The historic heart of Sydney is the area between Circular Quay and the Harbour Bridge known as The Rocks, because of the soft sandstone ridge on which it stands.
Standing on the harbour front, it was always a rough, disreputable district, and after an outbreak of bubonic plague in 1900 the New South Wales Government took steps to flatten the entire area. The interruptions of two world wars and the disruption of building the approaches to the Harbour Bridge in the 1920s meant that a substantial number of historic structures survived into the 1960s.
An energetic campaign by a residents’ group in the early 1970s secured the conservation of the Rocks area, and now it is a tourist magnet, especially interesting for the overlays of successive historic periods on the oldest colonised site in the whole of Australia.
Among the places to see is Cadman’s Cottage, named after John Cadman, one of the government coxswains, an English publican transported for stealing a horse. It dates from 1816 and is the third oldest building in Sydney.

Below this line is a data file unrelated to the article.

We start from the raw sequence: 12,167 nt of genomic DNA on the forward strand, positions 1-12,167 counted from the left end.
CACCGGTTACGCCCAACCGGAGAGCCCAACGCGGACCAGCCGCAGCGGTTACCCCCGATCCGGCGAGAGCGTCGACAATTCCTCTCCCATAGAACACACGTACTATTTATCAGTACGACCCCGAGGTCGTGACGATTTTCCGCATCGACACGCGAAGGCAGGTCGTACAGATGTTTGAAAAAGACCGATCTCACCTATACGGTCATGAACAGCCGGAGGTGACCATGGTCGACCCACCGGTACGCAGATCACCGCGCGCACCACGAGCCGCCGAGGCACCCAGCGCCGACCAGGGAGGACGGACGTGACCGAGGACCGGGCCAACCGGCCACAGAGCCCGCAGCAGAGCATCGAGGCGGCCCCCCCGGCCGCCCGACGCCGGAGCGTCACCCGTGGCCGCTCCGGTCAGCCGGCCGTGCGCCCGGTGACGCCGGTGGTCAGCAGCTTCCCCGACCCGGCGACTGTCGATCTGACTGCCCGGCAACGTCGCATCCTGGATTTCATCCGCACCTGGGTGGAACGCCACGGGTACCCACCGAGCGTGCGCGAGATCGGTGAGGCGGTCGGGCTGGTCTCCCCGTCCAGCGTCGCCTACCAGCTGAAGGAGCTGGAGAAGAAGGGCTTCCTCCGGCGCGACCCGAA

The history of The Rocks is well interpreted in The Rocks Discovery Museum [http://www.therocks.com/sydney-Things_To_Do-The_Rocks_Discovery_Museum.htm], set in an 1850s warehouse restored by the National Trust.
What must have been the roughest collection of pubs in Sydney is now a variegated succession of tourist honeypots – the Fortune of War (1828) [http://www.fortuneofwar.com.au], the Lord Nelson (1841) [http://www.lordnelsonbrewery.com], the Orient (1844)[http://www.orienthotel.com.au] and the Russell Hotel & Wine Bar (1887) [http://www.therussellwinebar.com.au] – among many others.
A good way to start a stay in Sydney is to have dinner in the open air at Circular Quay, watching the ferries come and go, and then to take your pick of the watering-holes along George Street towards the Harbour Bridge.
The big city seems far away, though actually it’s just over the hill.